Day dawned. The rakshasa king Ravana came to see Sita. Sita did not wish to speak to him directly. She held a twig in her hand and replied to Ravana's words, as if she was speaking to the twig. Ravana was very angry and went back. In her grief Sita decided to kill herself.

From his perch upon the tree, Hanuman could see and hear everything. He now resolved to address her. But he realized that if he talked to her all at once, she might be frightened. So he thought of a plan. From where he sat, he narrated the story of Rama. And he said, as if in wonder, "it seems as if Sitadevi is here!"

Hearing a voice from above Sita was at first scared, Ravana had just then left. She feared it might be a trick of the rakshasas. But she heard the names of Rama and Lakshmana and their story. She looked up in surprise. Hanuman softly got down from the tree and prostrated before her. He again said that he was Rama's messenger and praised him. Sita was overjoyed. Hanuman showed her the ring, which Rama had given him. The sight of the ring brought back all her sorrow. Hanuman comforted her with these words: "Shri Rama will surely take you from here. Please do not worry. You need not even wait till Rama comes. If you agree straightaway I can carry you to Rama on my back. Not only you, but the entire city of Lanka with Ravana, I can carry on my back."

But Sita calmed him and said: "Bring Rama and Lakshmana here." She gave him the choodamani, a jewel she wore in her hair, so that he could show it to Shri Rama.

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'Ravana, Think Over This'

Hanuman had now completed his mission. But he thought it would be a good thing if he could manage to get an estimate of the enemy's strength, kill some of the prominent rakshasas and also give a warning to Ravana. It occurred to him that he put Ravana in a rage, if he destroyed the Ashokavana so dear to him.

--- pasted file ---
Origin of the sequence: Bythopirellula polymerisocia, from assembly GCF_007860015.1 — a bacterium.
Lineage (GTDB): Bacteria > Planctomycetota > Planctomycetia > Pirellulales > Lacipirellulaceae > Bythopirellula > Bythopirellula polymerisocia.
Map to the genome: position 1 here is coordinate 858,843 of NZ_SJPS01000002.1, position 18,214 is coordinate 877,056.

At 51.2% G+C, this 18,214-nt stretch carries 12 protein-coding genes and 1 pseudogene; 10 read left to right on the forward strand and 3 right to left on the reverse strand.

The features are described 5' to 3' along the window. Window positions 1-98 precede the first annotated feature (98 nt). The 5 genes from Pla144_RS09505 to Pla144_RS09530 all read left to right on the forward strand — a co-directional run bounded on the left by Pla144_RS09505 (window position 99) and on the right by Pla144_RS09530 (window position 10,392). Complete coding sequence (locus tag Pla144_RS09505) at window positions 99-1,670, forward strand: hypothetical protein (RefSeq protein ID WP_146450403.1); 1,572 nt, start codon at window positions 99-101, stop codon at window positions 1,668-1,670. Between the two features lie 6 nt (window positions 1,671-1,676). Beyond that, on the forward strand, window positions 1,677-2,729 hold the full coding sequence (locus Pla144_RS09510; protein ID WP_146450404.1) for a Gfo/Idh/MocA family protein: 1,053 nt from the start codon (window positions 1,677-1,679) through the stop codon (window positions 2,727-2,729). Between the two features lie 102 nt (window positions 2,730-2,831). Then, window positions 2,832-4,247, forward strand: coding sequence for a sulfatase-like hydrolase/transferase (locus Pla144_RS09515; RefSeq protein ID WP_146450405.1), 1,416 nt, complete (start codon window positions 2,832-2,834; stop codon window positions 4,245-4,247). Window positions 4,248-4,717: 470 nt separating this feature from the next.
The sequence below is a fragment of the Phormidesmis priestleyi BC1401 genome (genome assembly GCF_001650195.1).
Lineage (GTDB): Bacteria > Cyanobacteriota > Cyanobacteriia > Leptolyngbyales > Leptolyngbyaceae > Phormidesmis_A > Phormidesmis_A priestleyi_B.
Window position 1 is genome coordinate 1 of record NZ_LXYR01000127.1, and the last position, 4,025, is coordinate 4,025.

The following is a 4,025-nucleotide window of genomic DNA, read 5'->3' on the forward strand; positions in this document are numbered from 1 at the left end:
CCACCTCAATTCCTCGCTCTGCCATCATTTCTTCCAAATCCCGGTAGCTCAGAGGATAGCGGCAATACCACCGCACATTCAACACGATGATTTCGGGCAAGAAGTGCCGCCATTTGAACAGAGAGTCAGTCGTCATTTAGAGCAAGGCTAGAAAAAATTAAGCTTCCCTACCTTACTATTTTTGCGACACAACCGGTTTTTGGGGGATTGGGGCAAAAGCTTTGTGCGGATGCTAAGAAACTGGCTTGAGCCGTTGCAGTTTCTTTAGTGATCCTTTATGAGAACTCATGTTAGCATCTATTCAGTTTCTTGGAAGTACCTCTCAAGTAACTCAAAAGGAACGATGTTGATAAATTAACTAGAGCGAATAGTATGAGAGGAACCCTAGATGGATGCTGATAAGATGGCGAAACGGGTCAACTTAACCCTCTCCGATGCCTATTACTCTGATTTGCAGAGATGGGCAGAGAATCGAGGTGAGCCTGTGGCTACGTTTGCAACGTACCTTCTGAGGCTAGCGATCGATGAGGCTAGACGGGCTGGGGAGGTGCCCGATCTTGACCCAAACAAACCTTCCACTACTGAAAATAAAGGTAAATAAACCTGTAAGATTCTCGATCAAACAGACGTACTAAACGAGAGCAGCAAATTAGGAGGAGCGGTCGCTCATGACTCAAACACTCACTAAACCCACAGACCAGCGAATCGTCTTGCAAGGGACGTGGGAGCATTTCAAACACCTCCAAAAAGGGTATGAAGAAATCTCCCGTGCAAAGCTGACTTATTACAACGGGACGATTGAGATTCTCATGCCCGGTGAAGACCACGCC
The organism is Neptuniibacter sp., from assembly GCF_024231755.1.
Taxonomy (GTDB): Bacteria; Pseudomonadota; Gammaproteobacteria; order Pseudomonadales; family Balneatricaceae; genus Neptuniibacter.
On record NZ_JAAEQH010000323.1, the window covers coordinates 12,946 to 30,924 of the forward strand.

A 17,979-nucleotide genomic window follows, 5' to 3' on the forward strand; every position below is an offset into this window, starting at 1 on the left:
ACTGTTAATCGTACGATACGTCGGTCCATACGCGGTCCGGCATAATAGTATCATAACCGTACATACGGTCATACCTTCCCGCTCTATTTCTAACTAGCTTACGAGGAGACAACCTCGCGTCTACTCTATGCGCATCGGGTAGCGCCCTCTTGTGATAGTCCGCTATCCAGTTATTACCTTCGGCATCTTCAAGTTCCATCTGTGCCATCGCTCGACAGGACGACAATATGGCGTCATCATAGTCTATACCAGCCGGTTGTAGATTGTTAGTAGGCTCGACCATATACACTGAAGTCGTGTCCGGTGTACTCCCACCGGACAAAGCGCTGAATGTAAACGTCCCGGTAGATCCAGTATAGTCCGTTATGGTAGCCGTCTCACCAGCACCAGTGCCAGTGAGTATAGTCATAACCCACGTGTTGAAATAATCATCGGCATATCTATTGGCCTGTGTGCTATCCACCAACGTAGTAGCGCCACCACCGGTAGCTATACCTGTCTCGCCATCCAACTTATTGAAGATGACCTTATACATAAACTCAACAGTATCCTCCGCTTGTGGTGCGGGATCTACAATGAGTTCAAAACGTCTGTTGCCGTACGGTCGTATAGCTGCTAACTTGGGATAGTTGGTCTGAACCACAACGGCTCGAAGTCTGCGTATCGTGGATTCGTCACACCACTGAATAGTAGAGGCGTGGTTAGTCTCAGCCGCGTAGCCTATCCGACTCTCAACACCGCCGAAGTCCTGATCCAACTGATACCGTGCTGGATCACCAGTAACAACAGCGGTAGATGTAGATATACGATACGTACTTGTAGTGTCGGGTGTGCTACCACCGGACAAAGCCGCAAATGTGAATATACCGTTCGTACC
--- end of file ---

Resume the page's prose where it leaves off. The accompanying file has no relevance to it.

He set about it and uprooted trees. He pulled from the ground all the creepers bearing beautiful flowers. He trampled upon other plants. Seeing all this, the rakshasas on duty there ran to Ravana in fear. Ravana was furious when he heard the news. But all the rakshasas he sent were destroyed by Hanuman in the twinkling of an eye.

Ravana then sent his son Indrajith himself to capture Hanuman. Indrajith was a great hero. He fought with Hanuman for a while and then shot the Brahmasthra. Hanuman wanted to show respect to the weapon carrying the power of Lord Brahma and allowed himself to be tied up by it for a while.

The rakshasas were excited and in great glee. Indrajith took Hanuman to Ravana's court. The sight of Hanuman threw Ravana into a towering rage. The radiance of Ravana's face astonished Hanuman.

Even Devendra, the King of Heaven, was afraid of Ravana. But Hanuman was fearless. He told Ravana why he had gone there. He said, "Look, Ravana, it is not proper for you to kidnap Sitadevi and make her suffer like this. You have performed tapas (long prayer and meditation) Just think, can you face Rama? You will be destroyed, and your friends, relatives and this city, too, will be destroyed. Give up this evil way and restore Sita to Rama."

His words were like adding fuel to the fire. Ravana's anger blazed. He ordered the rakshasas to kill Hanuman. But his brother Vibheeshana intervened; he said that it was not right according to the principles of diplomacy to kill the enemy's messenger.

Ravana agreed with him; he said to his servants, "Tails are ornamental to monkeys. So set fire to Hanuman's tail."

At once the rakshasas wrapped some cloth around Hanuman's tail, poured oil over it and set fire to it.

They paraded Hanuman all over the city.